We have audited the accompanying consolidated statement of financial position of American Greetings Corporation as of February 28, 2014 and February 28, 2013, and the related consolidated statements of income, comprehensive income, shareholder’s equity, and cash flows for each of the three years in the period ended February 28, 2014. Our audits also included the financial statement schedule listed in the Index at Item 15(a). These financial statements and schedule are the responsibility of the Corporation’s management. Our responsibility is to express an opinion on these financial statements and schedule based on our audits.

We conducted our audits in accordance with the standards of the Public Company Accounting Oversight Board (United States). Those standards require that we plan and perform the audit to obtain reasonable assurance about whether the financial statements are free of material misstatement. We were not engaged to perform an audit of the Corporation’s internal control over financial reporting. Our audits included consideration of internal control over financial reporting as a basis for designing audit procedures that are appropriate in the circumstances, but not for the purpose of expressing an opinion on the effectiveness of the Corporation’s internal control over financial reporting. Accordingly, we express no such opinion. An audit also includes examining, on a test basis, evidence supporting the amounts and disclosures in the financial statements, assessing the accounting principles used and significant estimates made by management, and evaluating the overall financial statement presentation. We believe that our audits provide a reasonable basis for our opinion.

In our opinion, the financial statements referred to above present fairly, in all material respects, the consolidated financial position of American Greetings Corporation at February 28, 2014 and February 28, 2013, and the consolidated results of its operations and its cash flows for each of the three years in the period ended February 28, 2014, in conformity with U.S. generally accepted accounting principles. Also, in our opinion, the related financial statement schedule, when considered in relation to the basic financial statements taken as a whole, presents fairly in all material respects the information set forth therein.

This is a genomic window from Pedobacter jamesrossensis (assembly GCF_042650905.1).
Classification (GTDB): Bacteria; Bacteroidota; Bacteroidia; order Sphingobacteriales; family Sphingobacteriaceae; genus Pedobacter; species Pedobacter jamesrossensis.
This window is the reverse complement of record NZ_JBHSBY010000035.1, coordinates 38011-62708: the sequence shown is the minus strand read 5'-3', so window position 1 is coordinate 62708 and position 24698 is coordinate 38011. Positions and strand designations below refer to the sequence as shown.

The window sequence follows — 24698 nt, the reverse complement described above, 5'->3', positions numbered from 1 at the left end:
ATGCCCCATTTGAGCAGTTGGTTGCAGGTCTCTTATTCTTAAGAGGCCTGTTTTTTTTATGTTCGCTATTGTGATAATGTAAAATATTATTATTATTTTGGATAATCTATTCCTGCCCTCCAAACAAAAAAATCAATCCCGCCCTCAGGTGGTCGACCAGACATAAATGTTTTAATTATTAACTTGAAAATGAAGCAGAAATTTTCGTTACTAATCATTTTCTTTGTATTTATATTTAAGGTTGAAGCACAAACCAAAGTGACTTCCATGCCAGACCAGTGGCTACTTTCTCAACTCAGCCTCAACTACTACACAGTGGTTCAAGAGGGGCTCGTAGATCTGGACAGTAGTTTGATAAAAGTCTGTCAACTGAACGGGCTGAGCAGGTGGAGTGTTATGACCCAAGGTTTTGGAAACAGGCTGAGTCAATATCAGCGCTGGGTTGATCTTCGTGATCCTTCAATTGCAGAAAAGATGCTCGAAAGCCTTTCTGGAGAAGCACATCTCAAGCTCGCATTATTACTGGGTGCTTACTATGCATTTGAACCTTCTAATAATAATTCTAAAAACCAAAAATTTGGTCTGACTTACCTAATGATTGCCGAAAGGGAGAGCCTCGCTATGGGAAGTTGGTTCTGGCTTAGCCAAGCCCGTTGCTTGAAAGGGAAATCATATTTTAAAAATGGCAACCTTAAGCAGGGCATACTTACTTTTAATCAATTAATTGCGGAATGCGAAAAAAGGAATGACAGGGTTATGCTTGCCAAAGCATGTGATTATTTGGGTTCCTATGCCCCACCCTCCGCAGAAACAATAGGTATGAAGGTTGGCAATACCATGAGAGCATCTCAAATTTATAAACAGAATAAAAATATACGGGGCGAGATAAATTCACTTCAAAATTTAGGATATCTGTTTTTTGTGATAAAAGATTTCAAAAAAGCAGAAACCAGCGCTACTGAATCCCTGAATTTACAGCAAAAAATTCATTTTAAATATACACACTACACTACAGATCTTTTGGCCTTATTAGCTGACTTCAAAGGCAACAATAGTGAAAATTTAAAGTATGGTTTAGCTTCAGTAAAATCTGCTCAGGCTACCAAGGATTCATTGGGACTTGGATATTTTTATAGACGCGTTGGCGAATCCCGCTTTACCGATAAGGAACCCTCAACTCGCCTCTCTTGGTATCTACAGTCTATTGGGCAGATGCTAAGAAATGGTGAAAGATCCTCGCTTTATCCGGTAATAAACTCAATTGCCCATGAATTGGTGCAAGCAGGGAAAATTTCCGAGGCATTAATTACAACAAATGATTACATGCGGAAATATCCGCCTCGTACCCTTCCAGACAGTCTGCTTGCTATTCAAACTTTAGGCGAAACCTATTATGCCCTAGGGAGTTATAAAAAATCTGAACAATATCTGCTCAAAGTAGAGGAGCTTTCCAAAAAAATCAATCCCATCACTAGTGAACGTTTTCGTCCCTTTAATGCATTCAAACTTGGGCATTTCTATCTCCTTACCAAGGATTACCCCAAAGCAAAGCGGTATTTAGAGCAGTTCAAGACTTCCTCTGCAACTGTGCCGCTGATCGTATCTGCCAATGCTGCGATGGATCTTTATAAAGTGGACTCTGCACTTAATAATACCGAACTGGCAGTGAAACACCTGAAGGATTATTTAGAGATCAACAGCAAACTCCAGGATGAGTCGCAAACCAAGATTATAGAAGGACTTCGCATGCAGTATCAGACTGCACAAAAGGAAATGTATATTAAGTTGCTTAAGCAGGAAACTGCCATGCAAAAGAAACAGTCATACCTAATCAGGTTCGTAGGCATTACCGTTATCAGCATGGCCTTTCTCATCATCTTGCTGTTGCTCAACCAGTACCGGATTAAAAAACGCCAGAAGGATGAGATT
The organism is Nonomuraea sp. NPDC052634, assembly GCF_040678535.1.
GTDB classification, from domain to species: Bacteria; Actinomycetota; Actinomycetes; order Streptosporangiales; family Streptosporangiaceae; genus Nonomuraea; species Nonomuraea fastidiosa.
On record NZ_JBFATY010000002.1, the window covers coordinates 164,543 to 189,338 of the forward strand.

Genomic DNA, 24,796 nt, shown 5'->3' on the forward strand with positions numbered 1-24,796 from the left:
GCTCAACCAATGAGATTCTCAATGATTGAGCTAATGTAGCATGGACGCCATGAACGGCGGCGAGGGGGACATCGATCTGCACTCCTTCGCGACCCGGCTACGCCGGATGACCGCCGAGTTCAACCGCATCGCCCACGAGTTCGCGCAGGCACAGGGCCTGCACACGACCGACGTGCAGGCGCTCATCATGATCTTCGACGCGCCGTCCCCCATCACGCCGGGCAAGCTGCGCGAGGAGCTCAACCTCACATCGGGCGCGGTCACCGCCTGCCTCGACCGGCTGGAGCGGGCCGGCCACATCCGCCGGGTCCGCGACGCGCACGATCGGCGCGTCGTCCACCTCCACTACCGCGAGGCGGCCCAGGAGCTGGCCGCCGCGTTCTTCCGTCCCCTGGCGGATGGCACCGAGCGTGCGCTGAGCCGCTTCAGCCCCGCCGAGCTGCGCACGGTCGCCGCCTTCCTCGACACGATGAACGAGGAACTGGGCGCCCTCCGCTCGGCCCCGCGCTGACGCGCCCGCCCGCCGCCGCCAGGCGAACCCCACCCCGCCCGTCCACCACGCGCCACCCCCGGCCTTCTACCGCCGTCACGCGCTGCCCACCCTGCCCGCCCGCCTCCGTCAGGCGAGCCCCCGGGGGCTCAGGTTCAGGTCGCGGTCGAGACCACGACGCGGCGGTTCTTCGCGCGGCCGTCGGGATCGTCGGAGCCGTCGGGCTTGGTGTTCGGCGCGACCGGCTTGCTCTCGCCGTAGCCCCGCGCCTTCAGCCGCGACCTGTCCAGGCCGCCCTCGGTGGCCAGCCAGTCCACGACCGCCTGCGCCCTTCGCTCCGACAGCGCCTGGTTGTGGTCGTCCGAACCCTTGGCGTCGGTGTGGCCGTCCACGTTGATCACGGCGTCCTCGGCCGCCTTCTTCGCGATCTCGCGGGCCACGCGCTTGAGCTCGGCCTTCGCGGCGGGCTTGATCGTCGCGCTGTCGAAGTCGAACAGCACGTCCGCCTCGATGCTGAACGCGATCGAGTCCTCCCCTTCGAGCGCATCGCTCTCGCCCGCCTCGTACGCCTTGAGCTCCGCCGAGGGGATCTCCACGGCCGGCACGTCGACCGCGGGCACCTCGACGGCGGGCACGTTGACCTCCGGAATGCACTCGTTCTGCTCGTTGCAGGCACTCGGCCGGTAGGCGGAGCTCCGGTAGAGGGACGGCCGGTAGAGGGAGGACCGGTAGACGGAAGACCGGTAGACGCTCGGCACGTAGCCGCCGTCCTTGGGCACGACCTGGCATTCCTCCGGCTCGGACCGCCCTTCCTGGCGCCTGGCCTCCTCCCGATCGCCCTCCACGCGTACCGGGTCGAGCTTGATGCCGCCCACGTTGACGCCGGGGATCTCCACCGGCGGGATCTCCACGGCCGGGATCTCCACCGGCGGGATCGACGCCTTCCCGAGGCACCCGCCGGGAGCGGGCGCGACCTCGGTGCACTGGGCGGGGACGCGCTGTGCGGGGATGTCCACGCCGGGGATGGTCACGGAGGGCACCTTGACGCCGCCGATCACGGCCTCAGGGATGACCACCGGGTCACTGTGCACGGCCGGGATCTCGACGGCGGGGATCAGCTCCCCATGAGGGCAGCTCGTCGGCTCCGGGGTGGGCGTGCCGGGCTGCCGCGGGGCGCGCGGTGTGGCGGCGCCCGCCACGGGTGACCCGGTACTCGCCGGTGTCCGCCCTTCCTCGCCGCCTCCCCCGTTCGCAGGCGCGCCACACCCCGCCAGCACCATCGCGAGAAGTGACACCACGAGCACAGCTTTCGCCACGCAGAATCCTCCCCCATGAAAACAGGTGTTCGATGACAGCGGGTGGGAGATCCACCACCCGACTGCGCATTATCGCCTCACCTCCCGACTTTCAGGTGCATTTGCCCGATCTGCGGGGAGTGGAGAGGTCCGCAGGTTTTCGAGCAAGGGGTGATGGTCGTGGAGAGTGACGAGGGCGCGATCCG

/s/ Ernst & Young LLP

Cleveland, Ohio

June 2, 2014

 

46


Table of Contents

CONSOLIDATED STATEMENT OF INCOME

Years ended February 28, 2014, February 28, 2013 and February 29, 2012

Thousands of dollars

 

     2014     2013     2012  

Net sales

   $ 1,941,809      $ 1,842,544      $ 1,663,281   

Other revenue

     27,857        26,195        31,863   
  

 

 

   

 

 

   

 

 

 

Total revenue

     1,969,666        1,868,739        1,695,144   

Material, labor and other production costs

     857,227        817,740        741,645   

Selling, distribution and marketing expenses

     685,088        653,935        533,827   

Administrative and general expenses

     297,443        298,569        250,691   

Goodwill impairment

     733        —          27,154   

Other operating (income) expense – net

     (7,718     4,330        (8,200
  

 

 

   

 

 

   

 

 

 

Operating income

     136,893        94,165        150,027   

Interest expense

     27,363        17,896        53,073   

Interest income

     (400     (471     (982

Other non-operating (income) expense – net

     (3,296     (9,174     121   
  

 

 

   

 

 

   

 

 

 

Income before income tax expense

     113,226        85,914        97,815   

Income tax expense

     62,704        35,996        40,617   
  

 

 

   

 

 

   

 

 

 

Net income

   $ 50,522      $ 49,918      $ 57,198   
  

 

 

   

 

 

   

 

 

 

See notes to consolidated financial statements.

 

47


Table of Contents

CONSOLIDATED STATEMENT OF COMPREHENSIVE INCOME

Years ended February 28, 2014, February 28, 2013 and February 29, 2012

Thousands of dollars

 

     2014     2013     2012  

Net income

   $ 50,522      $ 49,918      $ 57,198   

Other comprehensive income (loss), net of tax:

      

Foreign currency translation adjustments

     12,545        (11,015     (2,412

Pension and postretirement benefit adjustments

     5,344        5,712        (7,074

Unrealized (loss) gain on securities

     (4     —          2   
  

 

 

   

 

 

   

 

 

 

Other comprehensive income (loss), net of tax

     17,885        (5,303     (9,484
  

 

 

   

 

 

   

 

 

 

Comprehensive income

   $ 68,407      $ 44,615      $ 47,714